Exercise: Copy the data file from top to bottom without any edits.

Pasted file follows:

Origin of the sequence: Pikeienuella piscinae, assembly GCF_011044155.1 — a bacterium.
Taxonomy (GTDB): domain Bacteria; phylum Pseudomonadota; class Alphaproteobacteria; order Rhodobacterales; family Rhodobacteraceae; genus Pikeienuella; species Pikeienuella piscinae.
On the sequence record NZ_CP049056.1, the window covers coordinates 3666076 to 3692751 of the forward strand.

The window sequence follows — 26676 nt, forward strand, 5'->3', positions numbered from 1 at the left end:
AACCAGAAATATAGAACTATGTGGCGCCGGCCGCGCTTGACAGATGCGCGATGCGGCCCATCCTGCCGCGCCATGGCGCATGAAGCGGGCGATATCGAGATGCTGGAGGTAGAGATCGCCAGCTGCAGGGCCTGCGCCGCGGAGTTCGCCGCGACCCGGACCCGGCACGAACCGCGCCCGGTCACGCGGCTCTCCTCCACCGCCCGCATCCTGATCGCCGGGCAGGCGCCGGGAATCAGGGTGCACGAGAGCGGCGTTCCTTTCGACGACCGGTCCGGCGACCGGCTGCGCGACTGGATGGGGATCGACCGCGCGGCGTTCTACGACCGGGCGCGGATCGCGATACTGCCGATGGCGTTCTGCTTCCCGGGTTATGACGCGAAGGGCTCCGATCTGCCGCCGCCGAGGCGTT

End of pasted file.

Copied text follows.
Origin of the sequence: Pikeienuella piscinae, assembly GCF_011044155.1 — a bacterium.
Taxonomy (GTDB): domain Bacteria; phylum Pseudomonadota; class Alphaproteobacteria; order Rhodobacterales; family Rhodobacteraceae; genus Pikeienuella; species Pikeienuella piscinae.
On the sequence record NZ_CP049056.1, the window covers coordinates 3666076 to 3692751 of the forward strand.

The window sequence follows — 26676 nt, forward strand, 5'->3', positions numbered from 1 at the left end:
AACCAGAAATATAGAACTATGTGGCGCCGGCCGCGCTTGACAGATGCGCGATGCGGCCCATCCTGCCGCGCCATGGCGCATGAAGCGGGCGATATCGAGATGCTGGAGGTAGAGATCGCCAGCTGCAGGGCCTGCGCCGCGGAGTTCGCCGCGACCCGGACCCGGCACGAACCGCGCCCGGTCACGCGGCTCTCCTCCACCGCCCGCATCCTGATCGCCGGGCAGGCGCCGGGAATCAGGGTGCACGAGAGCGGCGTTCCTTTCGACGACCGGTCCGGCGACCGGCTGCGCGACTGGATGGGGATCGACCGCGCGGCGTTCTACGACCGGGCGCGGATCGCGATACTGCCGATGGCGTTCTGCTTCCCGGGTTATGACGCGAAGGGCTCCGATCTGCCGCCGCCGAGGCGTT